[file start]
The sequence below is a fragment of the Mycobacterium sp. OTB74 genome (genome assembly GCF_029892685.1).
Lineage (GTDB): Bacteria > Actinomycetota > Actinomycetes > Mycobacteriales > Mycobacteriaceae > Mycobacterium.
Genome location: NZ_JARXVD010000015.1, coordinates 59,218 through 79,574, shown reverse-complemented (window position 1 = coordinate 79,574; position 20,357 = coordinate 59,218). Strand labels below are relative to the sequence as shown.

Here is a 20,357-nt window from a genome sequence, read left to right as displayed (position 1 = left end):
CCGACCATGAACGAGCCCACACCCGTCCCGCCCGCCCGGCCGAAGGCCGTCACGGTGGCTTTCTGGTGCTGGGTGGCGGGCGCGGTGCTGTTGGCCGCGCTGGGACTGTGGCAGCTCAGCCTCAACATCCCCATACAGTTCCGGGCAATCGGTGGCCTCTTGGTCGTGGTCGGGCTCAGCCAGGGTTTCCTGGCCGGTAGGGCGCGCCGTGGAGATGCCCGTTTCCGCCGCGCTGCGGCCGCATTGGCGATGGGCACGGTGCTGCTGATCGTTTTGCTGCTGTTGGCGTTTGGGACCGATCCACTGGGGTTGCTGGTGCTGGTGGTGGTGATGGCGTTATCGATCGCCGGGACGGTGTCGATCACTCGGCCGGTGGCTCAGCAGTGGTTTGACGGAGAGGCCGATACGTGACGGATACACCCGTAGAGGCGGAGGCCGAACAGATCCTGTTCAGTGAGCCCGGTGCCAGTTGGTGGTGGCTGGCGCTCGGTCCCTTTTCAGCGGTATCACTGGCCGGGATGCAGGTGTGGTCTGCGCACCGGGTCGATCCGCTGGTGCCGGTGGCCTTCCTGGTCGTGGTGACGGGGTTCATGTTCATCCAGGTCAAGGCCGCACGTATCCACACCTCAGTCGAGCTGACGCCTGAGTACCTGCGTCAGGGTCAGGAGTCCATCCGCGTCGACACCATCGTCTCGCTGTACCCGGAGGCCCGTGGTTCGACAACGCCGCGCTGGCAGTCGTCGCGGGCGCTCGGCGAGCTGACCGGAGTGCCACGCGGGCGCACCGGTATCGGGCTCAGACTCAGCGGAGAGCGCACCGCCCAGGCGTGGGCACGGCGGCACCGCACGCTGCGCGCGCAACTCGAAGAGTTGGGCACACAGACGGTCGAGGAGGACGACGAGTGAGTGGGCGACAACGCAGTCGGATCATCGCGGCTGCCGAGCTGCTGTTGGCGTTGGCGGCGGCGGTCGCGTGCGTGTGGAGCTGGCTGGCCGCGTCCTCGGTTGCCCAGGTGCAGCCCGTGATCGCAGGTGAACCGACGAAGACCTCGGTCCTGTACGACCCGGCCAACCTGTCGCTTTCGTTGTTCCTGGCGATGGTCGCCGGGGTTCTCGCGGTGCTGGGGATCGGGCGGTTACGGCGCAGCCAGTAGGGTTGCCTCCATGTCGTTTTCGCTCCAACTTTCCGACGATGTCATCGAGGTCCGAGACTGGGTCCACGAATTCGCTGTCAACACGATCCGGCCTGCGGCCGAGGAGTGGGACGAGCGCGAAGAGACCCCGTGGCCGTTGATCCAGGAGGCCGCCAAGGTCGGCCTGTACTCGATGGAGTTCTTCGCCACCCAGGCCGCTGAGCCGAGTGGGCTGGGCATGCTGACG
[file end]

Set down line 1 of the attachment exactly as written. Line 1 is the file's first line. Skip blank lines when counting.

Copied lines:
The sequence below is a fragment of the Mycobacterium sp. OTB74 genome (genome assembly GCF_029892685.1).